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Bobby Bowden offers FAMU a foundation-building idea from 1981

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Florida A&M’s 36-0 loss to South Carolina State on Thursday again exposed a few realities. At the top of the list is a gap in talent between the Rattlers and their first three opponents.

To be successful, the level of talent does not need to equal that of FAMU legends like Bob Hayes, Willie Gallimore, Ken Riley, Glen Edwards or Hewritt Dixon. In the era of ESPN and today’s integrated universities, players of that caliber receive offers from elite Division 1-FBS programs.

New Coach Alex Wood is the latest to take on the task of rebuilding. For all we know, he may have football smarts and leadership characteristics equal to legends such as Jake Gaither or Rudy Hubbard. That will be determined much later.

FAMU fans and alumni want to see wins. With a record of 10-25 over the past three years, the Athletics Department wants both that and the revenue provided by increased home attendance that comes with winning.

Milton Overton, Jr. has been Athletic Director for all of three months. He understood from the first day that a successful football program is the tide that lifts all boats within an entire athletic department.

Until FAMU is restored to the level of performance on the football field that generates victories and dollars, Overton has some work to do. Perhaps Tallahassee’s other university can provide an idea.

When taking over the Florida State football team in 1976, Bobby Bowden sought to build a strong foundation. With FSU’s 4-29 record for the three years prior to his arrival, there was nowhere to go but up.

The view from through Bowden’s eyes in 1976 was simple. Florida State needed some big paydays.

Football schedules are made a few years in advance, so Bowden went to work and came up with something clearly outside of the box. The 1981 schedule he developed soon after his arrival called for Florida State to play five consecutive road games against elite football programs.

That fall, FSU played at Nebraska followed in consecutive weeks by trips to Ohio State, Notre Dame, Pittsburgh and finally, LSU. The Seminoles actually won three of those games and took two thumpings, but Bowden says to this day that those five weeks did indeed set Florida State on the path to the glory that followed.

Today, the football program not only thrives, but FSU has solid men’s and women’s sports programs. Overton and FAMU might want to consider something similar.

In 2013 the Rattlers went to Ohio State and played before 103,595 merciless fans. They returned to Tallahassee with a 76-0 defeat and a large paycheck. The year before, Oklahoma delivered the beating and the check.

Last year’s trip to Miami did not further the cause. The score was a more respectable 41-7, but Miami does not draw enough fans to make it worthwhile.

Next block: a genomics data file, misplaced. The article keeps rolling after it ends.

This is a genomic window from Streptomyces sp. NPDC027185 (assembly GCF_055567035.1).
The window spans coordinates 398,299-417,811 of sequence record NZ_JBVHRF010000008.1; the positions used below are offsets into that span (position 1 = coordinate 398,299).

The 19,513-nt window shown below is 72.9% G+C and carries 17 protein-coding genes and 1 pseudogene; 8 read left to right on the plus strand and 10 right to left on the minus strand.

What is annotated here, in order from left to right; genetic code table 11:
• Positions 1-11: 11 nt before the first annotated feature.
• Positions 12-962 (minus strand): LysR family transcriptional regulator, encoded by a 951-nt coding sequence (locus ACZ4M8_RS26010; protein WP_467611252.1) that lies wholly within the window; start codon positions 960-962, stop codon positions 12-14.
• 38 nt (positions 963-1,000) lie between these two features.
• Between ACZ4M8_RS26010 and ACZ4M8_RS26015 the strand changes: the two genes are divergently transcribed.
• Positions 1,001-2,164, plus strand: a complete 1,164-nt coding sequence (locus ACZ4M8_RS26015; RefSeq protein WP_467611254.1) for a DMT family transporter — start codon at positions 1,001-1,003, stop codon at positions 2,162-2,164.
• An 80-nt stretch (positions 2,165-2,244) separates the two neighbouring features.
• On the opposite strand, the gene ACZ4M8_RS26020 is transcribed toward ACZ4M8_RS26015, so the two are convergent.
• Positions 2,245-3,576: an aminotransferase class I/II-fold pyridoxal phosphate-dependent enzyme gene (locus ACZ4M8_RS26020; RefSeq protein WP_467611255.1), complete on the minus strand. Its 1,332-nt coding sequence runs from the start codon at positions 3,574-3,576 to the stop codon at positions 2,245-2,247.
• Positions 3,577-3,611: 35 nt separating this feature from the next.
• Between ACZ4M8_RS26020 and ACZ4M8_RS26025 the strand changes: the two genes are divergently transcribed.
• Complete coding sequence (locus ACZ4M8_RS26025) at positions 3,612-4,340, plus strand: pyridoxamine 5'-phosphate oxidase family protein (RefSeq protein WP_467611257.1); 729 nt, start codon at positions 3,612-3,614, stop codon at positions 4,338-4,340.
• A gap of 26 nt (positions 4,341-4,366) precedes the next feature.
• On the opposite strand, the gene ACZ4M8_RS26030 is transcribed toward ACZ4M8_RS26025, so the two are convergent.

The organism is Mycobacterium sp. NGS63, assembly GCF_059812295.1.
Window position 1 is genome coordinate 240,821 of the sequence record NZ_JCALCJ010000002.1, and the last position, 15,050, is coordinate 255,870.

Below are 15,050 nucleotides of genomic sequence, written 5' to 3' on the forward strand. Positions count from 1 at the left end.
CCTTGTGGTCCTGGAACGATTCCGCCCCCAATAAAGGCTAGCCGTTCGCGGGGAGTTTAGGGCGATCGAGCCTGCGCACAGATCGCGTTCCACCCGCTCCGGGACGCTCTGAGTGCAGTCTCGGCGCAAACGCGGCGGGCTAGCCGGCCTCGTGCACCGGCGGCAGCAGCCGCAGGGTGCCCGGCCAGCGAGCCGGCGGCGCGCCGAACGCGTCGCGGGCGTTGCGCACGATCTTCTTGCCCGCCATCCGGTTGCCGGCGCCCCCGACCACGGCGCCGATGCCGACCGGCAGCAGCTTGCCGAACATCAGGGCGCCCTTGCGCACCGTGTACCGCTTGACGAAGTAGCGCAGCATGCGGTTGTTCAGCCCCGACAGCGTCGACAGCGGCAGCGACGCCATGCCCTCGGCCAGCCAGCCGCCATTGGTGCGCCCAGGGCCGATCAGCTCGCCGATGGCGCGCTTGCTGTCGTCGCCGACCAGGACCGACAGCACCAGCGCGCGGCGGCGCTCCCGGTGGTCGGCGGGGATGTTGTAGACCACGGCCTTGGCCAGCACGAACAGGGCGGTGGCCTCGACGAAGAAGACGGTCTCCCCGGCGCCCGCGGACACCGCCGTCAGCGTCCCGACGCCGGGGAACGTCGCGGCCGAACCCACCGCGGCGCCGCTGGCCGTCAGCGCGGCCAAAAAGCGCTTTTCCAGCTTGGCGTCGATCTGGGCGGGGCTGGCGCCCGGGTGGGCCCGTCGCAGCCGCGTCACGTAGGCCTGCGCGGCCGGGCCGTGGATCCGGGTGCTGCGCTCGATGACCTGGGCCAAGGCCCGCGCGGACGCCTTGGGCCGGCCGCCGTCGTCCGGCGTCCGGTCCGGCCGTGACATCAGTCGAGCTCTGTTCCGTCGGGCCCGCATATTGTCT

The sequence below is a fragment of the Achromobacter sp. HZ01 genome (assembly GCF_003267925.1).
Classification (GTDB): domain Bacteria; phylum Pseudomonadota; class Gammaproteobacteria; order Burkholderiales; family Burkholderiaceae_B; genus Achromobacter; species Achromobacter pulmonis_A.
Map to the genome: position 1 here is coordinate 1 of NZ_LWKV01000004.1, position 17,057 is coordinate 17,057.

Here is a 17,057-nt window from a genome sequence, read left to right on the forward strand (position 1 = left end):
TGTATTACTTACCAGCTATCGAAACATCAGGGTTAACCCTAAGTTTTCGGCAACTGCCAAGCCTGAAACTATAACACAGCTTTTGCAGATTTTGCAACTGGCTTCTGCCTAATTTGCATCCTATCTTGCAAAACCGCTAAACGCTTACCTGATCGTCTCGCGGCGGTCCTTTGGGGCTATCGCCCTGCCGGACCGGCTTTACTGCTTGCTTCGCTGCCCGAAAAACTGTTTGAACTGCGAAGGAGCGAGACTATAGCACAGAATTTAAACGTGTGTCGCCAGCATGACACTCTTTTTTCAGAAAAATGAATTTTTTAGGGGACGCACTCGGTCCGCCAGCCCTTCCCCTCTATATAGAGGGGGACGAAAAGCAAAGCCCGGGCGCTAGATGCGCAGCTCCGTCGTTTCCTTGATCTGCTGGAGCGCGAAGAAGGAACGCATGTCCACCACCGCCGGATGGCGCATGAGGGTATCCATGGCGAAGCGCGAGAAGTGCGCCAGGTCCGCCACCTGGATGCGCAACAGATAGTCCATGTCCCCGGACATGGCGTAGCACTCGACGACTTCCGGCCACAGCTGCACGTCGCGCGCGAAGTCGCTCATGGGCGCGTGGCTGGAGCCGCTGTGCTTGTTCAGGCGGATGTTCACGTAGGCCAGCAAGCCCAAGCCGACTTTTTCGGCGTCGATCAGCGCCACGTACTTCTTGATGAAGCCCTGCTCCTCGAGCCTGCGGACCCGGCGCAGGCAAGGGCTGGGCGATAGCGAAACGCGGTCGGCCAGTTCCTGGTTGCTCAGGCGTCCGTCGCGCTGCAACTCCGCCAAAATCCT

The Rattlers’ fellow MEAC Conference foe, Howard University, went to play at Boston College last week. They lost, 76-0 before 26,000 fans. If teams are going to take a loss like that, a payout three times what Howard got is a necessity.

FAMU does not need to match Florida State’s “Octoberfest” of 1981. Barring a miracle, they would not win any of those games.

To avoid discouraging the players, break the five or six games needed into two or three years. Not only would the department earn the revenue, it can be a recruiting tool.

High school players knowing they will not play for a Division1 powerhouse can strongly consider the chance to play in those legendary stadiums. Who wouldn’t want to line up at Ohio Stadium, Tennessee’s Neyland Stadium, Penn State’s Beaver Stadium, or Michigan’s “Big House?”

Perhaps even the Swamp or Doak Campbell one day?

Overton will chart his program’s and his department’s course, but as he carries out his construction project, a call or a visit to Bobby Bowden wouldn’t hurt. He would be pleased to offer his experience from 1981 and some counsel for the long term.

Bob Sparks is President of Ramos and Sparks Group, a Tallahassee-based business and political consulting firm. During his career, he has directed media relations and managed events for professional baseball, served as chief spokesperson for the Republican Party of Florida as well as the Florida Department of Environmental Protection and the Attorney General of Florida. After serving as Executive Deputy Chief of Staff for Governor Charlie Crist, he returned to the private sector working with clients including the Republican National Committee and political candidates in Japan. He lives in Tallahassee with his wife, Sue and can be reached at

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